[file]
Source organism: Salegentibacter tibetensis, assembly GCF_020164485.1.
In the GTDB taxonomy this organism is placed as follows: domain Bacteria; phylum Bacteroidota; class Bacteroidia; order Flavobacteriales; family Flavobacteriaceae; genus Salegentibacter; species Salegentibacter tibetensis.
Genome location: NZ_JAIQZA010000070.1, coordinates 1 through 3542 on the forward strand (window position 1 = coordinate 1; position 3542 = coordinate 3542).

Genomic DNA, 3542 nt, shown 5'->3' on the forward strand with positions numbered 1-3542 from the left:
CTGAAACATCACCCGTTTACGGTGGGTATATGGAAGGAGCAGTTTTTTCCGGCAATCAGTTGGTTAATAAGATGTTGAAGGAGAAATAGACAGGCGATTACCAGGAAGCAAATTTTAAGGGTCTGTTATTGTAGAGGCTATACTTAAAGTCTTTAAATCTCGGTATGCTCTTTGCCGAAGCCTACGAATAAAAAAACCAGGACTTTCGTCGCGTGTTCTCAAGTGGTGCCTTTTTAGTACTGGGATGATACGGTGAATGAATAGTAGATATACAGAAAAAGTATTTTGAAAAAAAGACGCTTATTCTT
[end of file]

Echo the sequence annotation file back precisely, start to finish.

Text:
Source organism: Salegentibacter tibetensis, assembly GCF_020164485.1.
In the GTDB taxonomy this organism is placed as follows: domain Bacteria; phylum Bacteroidota; class Bacteroidia; order Flavobacteriales; family Flavobacteriaceae; genus Salegentibacter; species Salegentibacter tibetensis.
Genome location: NZ_JAIQZA010000070.1, coordinates 1 through 3542 on the forward strand (window position 1 = coordinate 1; position 3542 = coordinate 3542).

Genomic DNA, 3542 nt, shown 5'->3' on the forward strand with positions numbered 1-3542 from the left:
CTGAAACATCACCCGTTTACGGTGGGTATATGGAAGGAGCAGTTTTTTCCGGCAATCAGTTGGTTAATAAGATGTTGAAGGAGAAATAGACAGGCGATTACCAGGAAGCAAATTTTAAGGGTCTGTTATTGTAGAGGCTATACTTAAAGTCTTTAAATCTCGGTATGCTCTTTGCCGAAGCCTACGAATAAAAAAACCAGGACTTTCGTCGCGTGTTCTCAAGTGGTGCCTTTTTAGTACTGGGATGATACGGTGAATGAATAGTAGATATACAGAAAAAGTATTTTGAAAAAAAGACGCTTATTCTT